Elisseou will continue to refine the framework and, with Puranam and Nandi, collect data on its effectiveness in the medical education and patient care settings. They will publish a description of their workshop this month in Medical Education as part of the journal’s series on innovation in medical education. The team also will present the data they’ve collected at internal medicine grand rounds at the Providence VA; run a webinar for the SAMHSA-HRSA Center for Integrated Health Services; and plan to publish their findings in a peer-reviewed academic journal in the near future.
Already, Nandi and Puranam have noticed a cultural shift at school. They say their peers regularly share observations of the impact that the new practices have on their interactions with patients. Ultimately they envision trauma-informed care becoming an integral part of medical education beyond a single lecture or workshop. Nandi hopes it will be “the lens through which the Doctoring curriculum looks.”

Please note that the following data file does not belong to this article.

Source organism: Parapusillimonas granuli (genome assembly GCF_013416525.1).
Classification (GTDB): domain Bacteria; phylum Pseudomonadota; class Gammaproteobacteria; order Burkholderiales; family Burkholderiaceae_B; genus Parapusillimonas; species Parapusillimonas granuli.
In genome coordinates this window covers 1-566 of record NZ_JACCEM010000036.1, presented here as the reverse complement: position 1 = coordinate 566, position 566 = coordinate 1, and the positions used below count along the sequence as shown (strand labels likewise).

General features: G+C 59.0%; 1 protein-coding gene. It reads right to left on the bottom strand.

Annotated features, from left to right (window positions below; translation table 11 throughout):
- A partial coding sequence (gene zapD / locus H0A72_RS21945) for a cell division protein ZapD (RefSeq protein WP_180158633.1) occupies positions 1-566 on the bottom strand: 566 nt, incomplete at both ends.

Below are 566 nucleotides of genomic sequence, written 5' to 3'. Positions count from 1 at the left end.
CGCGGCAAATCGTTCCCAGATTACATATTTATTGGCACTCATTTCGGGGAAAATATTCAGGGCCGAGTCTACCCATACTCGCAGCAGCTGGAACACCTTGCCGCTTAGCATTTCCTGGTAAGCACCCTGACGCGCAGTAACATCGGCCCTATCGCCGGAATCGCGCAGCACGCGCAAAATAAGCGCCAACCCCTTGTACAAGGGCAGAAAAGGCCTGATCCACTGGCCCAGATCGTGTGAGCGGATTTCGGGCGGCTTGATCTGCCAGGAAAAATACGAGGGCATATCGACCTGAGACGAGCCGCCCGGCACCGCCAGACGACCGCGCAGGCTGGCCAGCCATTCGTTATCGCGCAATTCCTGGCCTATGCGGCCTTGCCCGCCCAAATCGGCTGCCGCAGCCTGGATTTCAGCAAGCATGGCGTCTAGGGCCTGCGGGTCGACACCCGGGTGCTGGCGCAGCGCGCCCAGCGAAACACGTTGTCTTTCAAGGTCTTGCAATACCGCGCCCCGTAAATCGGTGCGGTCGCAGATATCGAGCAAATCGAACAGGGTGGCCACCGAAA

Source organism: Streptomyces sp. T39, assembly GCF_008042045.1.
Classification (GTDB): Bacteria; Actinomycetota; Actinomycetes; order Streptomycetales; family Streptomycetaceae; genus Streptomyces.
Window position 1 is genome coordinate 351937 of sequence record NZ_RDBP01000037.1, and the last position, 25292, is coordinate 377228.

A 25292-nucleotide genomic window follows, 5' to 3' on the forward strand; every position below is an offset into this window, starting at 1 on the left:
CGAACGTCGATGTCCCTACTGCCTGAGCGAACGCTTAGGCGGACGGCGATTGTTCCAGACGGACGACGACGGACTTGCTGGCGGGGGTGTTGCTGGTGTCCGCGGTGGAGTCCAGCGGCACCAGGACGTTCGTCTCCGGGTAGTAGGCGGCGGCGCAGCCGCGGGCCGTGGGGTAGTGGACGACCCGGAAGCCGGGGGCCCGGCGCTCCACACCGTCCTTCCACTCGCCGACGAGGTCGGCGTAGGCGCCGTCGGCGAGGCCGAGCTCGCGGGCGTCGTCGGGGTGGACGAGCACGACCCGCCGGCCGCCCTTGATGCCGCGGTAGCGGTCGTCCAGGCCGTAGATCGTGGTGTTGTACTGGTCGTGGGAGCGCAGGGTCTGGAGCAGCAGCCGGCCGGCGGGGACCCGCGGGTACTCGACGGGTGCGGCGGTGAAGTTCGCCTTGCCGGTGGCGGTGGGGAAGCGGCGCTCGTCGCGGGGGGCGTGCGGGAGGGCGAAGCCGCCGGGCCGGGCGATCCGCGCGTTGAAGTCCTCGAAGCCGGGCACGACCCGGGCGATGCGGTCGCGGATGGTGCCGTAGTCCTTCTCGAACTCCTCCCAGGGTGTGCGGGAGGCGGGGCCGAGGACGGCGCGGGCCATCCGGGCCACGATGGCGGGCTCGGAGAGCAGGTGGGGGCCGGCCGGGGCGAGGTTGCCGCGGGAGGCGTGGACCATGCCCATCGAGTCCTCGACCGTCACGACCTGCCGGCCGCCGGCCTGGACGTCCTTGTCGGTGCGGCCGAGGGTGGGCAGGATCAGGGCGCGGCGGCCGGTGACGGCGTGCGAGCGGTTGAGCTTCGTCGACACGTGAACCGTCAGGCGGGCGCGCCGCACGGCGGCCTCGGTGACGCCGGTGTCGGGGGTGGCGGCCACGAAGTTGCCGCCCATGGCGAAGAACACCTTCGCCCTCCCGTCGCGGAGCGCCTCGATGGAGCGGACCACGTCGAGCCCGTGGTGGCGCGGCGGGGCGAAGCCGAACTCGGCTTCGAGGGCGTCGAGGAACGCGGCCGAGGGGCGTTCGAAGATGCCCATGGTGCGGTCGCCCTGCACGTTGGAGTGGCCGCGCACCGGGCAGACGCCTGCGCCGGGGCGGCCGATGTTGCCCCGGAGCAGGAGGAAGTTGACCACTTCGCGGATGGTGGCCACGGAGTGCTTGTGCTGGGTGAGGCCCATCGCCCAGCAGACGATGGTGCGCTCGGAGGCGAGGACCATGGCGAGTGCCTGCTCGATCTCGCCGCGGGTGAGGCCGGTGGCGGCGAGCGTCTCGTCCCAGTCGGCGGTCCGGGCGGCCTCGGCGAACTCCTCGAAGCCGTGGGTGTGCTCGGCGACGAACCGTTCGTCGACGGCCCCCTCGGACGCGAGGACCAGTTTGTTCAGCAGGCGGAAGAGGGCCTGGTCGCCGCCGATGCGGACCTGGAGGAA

Elisseou echoes that hope, finding inspiration in a potential ripple effect across the medical field. “That’s what makes me wake up early and go to bed late working on this—knowing that this can have an impact on real patients,” she says. The development, refinement, and integration of the trauma-informed physical exam framework will achieve a much simpler mission, she adds. “As long as we approach our patients with love, the outcome will usually be OK,” Elisseou says. “My hope in teaching the trauma-informed physical exam is to promote skills that communicate compassion, to have an impact on the way our patients feel when they are with us—I want them to feel safe, to feel loved. The mission of my life is love.”